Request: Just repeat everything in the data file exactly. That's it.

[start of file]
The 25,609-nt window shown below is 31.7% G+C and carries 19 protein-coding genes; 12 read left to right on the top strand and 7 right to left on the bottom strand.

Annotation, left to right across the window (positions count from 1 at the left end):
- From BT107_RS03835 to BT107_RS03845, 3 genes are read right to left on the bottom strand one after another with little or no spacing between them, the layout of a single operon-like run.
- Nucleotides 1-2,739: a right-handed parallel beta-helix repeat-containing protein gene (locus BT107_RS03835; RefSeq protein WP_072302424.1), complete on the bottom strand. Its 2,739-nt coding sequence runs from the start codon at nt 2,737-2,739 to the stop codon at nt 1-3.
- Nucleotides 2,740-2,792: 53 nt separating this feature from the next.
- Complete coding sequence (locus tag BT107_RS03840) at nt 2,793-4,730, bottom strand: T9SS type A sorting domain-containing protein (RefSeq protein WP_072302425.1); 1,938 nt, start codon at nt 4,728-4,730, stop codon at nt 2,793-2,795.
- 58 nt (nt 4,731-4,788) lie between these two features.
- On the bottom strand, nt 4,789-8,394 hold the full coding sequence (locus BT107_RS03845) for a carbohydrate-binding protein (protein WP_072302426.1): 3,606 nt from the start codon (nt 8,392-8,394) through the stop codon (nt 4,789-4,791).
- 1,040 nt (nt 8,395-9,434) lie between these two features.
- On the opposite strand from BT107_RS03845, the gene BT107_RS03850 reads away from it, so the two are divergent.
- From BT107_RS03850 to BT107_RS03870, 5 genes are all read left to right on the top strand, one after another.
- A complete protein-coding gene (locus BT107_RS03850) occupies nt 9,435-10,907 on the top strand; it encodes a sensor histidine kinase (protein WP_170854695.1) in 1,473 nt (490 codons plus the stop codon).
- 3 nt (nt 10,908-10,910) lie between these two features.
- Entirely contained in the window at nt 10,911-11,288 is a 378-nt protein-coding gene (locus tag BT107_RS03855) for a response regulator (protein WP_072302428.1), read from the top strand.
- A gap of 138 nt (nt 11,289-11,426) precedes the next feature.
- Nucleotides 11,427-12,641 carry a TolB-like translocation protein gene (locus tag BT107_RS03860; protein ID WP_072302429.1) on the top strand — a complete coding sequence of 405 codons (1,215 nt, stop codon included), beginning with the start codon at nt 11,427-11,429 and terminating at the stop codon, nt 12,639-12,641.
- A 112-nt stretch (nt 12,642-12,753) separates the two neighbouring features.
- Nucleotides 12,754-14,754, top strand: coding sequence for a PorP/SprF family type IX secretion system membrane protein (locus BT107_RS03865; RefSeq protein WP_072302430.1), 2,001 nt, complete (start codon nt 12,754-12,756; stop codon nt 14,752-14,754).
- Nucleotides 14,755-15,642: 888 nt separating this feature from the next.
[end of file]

The 25,609-nt window shown below is 31.7% G+C and carries 19 protein-coding genes; 12 read left to right on the top strand and 7 right to left on the bottom strand.

Annotation, left to right across the window (positions count from 1 at the left end):
- From BT107_RS03835 to BT107_RS03845, 3 genes are read right to left on the bottom strand one after another with little or no spacing between them, the layout of a single operon-like run.
- Nucleotides 1-2,739: a right-handed parallel beta-helix repeat-containing protein gene (locus BT107_RS03835; RefSeq protein WP_072302424.1), complete on the bottom strand. Its 2,739-nt coding sequence runs from the start codon at nt 2,737-2,739 to the stop codon at nt 1-3.
- Nucleotides 2,740-2,792: 53 nt separating this feature from the next.
- Complete coding sequence (locus tag BT107_RS03840) at nt 2,793-4,730, bottom strand: T9SS type A sorting domain-containing protein (RefSeq protein WP_072302425.1); 1,938 nt, start codon at nt 4,728-4,730, stop codon at nt 2,793-2,795.
- 58 nt (nt 4,731-4,788) lie between these two features.
- On the bottom strand, nt 4,789-8,394 hold the full coding sequence (locus BT107_RS03845) for a carbohydrate-binding protein (protein WP_072302426.1): 3,606 nt from the start codon (nt 8,392-8,394) through the stop codon (nt 4,789-4,791).
- 1,040 nt (nt 8,395-9,434) lie between these two features.
- On the opposite strand from BT107_RS03845, the gene BT107_RS03850 reads away from it, so the two are divergent.
- From BT107_RS03850 to BT107_RS03870, 5 genes are all read left to right on the top strand, one after another.
- A complete protein-coding gene (locus BT107_RS03850) occupies nt 9,435-10,907 on the top strand; it encodes a sensor histidine kinase (protein WP_170854695.1) in 1,473 nt (490 codons plus the stop codon).
- 3 nt (nt 10,908-10,910) lie between these two features.
- Entirely contained in the window at nt 10,911-11,288 is a 378-nt protein-coding gene (locus tag BT107_RS03855) for a response regulator (protein WP_072302428.1), read from the top strand.
- A gap of 138 nt (nt 11,289-11,426) precedes the next feature.
- Nucleotides 11,427-12,641 carry a TolB-like translocation protein gene (locus tag BT107_RS03860; protein ID WP_072302429.1) on the top strand — a complete coding sequence of 405 codons (1,215 nt, stop codon included), beginning with the start codon at nt 11,427-11,429 and terminating at the stop codon, nt 12,639-12,641.
- A 112-nt stretch (nt 12,642-12,753) separates the two neighbouring features.
- Nucleotides 12,754-14,754, top strand: coding sequence for a PorP/SprF family type IX secretion system membrane protein (locus BT107_RS03865; RefSeq protein WP_072302430.1), 2,001 nt, complete (start codon nt 12,754-12,756; stop codon nt 14,752-14,754).
- Nucleotides 14,755-15,642: 888 nt separating this feature from the next.